Restylane Safe After Radiation Treatment?
- Asked by Inga in NYC in New York City
- 4 years ago
I had radiation treatments on my neck for base of tongue cancer.It subsequently damaged the skin on my chin, and caused many wrinkles. I would like to try Restylane treatments to reduce these wrinkles. My chin was in the outer area of the radiation field. Am I safe to have these treatments?
Restylane can be used safely in areas of previous radiation treatment, and you
may paradoxically get a longer lasting effect from the treatment. Unlike fat injections, Restylane works as a volume replacement that is never fully integrated into your own tissue, and so is not dependent on the quality of the local blood supply in the skin to achieve its result. In fact, the degradation of the Restylane in the tissues may be retarded by the more sluggish blood supply in smaller vessels associated with prior radiation treatment. I have used Restylane in patients following radiation treatment, and there is no problem with safety. As in all patients, meticulous attention to technique and sterility in the injection is critically important.
Web reference: http://www.plasticsurgeryweb.com
Seek an experienced physician before injecting fillers
Sometimes the skin becomes very thin after the radiation. Furthermore the blood flow to the skin could be compromised from the radiation. The Restylane or Juvederm hyaluronic acid fillers could become more visible in your skin if it is very thin. There might be bluish bumps or just a bluish color from the superficial placement in normal skin or good placement in skin that is very thin. There might be a rare risk of interference with your blood flow from the placement of the filler and a scab could form on the overlying skin or adjacent skin which could cause a scar. Only see a physician who is very experienced in injecting fillers when having this done on your skin.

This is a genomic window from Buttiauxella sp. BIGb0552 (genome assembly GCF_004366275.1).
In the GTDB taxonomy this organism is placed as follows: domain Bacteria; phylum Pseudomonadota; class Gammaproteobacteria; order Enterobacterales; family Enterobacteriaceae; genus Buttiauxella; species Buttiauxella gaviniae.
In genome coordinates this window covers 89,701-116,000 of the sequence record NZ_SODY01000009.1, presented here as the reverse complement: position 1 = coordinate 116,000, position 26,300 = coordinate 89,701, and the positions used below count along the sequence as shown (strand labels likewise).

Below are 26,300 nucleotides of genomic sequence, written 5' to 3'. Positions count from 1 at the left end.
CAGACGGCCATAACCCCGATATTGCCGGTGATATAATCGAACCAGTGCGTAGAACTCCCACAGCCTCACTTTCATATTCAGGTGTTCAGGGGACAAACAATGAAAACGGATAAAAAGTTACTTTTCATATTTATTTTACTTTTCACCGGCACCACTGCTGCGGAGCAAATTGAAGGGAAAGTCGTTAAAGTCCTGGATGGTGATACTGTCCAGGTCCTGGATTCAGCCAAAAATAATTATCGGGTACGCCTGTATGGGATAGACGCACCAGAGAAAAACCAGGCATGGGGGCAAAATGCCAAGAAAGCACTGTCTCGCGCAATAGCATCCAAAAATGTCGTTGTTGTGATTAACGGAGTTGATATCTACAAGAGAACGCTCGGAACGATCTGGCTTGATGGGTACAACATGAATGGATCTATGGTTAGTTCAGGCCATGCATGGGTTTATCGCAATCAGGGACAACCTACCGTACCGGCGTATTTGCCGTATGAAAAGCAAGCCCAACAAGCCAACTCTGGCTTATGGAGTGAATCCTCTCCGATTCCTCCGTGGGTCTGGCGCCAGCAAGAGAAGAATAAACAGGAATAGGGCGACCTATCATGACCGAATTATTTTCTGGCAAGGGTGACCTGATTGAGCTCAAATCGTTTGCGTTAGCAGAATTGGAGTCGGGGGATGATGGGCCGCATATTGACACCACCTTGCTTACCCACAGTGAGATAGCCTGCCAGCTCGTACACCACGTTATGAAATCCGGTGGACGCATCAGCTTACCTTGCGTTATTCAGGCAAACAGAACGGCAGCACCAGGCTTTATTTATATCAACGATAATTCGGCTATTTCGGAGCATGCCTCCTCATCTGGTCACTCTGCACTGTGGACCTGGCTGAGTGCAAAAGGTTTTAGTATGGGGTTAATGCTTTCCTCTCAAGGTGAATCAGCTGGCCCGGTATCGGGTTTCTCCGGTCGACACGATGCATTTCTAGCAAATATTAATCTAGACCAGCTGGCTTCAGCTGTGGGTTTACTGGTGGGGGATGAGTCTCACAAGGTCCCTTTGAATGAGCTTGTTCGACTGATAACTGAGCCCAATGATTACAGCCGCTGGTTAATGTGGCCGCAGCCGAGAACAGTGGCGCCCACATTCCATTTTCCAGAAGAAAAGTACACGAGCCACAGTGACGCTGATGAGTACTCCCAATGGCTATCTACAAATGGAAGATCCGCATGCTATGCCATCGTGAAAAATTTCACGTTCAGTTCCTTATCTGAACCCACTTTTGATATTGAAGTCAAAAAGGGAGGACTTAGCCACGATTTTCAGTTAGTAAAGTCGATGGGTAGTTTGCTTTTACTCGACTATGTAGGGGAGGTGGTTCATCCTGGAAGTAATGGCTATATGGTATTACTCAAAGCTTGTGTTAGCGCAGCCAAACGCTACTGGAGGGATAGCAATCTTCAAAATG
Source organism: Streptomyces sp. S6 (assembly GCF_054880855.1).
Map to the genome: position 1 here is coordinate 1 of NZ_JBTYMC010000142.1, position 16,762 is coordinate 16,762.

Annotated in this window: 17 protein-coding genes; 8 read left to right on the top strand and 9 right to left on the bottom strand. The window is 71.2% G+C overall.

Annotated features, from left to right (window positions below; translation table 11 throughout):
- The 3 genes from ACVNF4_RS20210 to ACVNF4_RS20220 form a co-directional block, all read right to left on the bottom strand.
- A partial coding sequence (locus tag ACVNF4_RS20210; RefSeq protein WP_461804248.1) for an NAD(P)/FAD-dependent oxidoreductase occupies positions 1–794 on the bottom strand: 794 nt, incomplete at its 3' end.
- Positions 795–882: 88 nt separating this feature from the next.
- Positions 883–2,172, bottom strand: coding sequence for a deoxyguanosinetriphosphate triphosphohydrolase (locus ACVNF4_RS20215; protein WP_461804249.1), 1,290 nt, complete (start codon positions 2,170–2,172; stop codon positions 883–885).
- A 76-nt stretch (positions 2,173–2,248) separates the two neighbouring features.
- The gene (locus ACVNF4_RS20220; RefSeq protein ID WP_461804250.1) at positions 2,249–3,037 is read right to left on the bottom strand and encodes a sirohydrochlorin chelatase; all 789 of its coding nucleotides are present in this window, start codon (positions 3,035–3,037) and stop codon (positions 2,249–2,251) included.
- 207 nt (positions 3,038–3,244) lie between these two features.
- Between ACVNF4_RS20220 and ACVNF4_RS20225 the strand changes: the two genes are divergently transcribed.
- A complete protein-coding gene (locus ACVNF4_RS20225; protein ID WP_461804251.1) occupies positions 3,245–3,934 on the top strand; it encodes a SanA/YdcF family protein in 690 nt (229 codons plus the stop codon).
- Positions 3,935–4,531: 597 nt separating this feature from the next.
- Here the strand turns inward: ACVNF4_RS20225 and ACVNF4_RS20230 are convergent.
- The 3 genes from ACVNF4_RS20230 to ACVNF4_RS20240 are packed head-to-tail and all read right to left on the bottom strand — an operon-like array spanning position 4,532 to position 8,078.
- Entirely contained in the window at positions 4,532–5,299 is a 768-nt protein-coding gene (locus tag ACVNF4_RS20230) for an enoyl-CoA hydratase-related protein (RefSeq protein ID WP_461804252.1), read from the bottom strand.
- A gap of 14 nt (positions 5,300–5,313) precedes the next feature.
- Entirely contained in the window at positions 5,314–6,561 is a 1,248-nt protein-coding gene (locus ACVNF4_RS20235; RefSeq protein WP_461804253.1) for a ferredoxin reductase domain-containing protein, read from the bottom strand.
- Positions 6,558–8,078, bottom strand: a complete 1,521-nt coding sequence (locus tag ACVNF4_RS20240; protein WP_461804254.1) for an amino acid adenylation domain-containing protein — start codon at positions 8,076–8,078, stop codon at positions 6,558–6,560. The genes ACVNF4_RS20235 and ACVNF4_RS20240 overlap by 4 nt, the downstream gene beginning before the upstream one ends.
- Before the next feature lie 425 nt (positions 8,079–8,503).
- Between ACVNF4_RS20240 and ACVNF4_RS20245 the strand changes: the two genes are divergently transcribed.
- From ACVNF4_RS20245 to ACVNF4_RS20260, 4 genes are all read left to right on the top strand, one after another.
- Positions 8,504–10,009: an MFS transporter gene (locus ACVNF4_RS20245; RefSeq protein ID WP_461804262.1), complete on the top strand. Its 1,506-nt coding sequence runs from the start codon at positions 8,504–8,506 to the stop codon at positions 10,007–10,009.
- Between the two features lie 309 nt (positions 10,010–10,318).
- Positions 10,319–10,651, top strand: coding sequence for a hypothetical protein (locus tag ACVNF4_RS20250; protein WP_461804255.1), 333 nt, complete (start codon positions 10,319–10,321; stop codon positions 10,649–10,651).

Web reference: http://www.thenyac.com
Start topical first
Radiation causes thickening of the skin (in a bad way) and damage to blood vessels. As you know areas that have be radiated don't heal as well as non radiated skin.
You might want to consider starting some tretinoin first to see if that will increase the health of the skin. After this I would say that fillers probably could be used and Restylane being the shortest lasting would be a good first start. I might even consider doing a test dose just to make sure there are no problems.
Antibiotics afterward are a must.
This should be done with care.
Using Restylane in an irradiated field should be fine. However, I strongly recommend that this be done by a facial plastic surgeon with experience working in irradiated tissue. There are some chronic vascular changes associated with irradiated skin and tissue making this treatments at a slightly higher risk for developing a cellulitis or low grade inflammation. This is not a reason to proceed however.
Restylane usually works well after radiation
I have treated several patients after radiation for head and neck cancer. Everybody has done very well and enjoyed their treatments, and they keep up with repeated injections. You should do very well with Restylane. Make sure you find a physician who is familiar with this cancer and effects of radiation on the skin, as it changes the skin structure, and it may affect the injectoin technique.
Restylane After Radiation Treatment
Sorry to hear of your tongue cancer. Hopefully the treatment is a success and you can look forward to a cancer free future.
Following radiation treatment with damage to the skin, Restylane should be safe to use to help restore some of your lost volume. Be well!
Effects of Radiation on facial fillers
I have personally used facial fillers for reconstructive augmentation of the face in the setting of radiation exposure. The risks of infection are higher on irradiated patients, so meticulous sterile technique must be emphasized. Otherwise, the risks are minimal.
These answers are for educational purposes and should not be relied upon as a substitute for medical advice you may receive from your physician. If you have a medical emergency, please call 911. These answers do not constitute or initiate a patient/doctor relationship.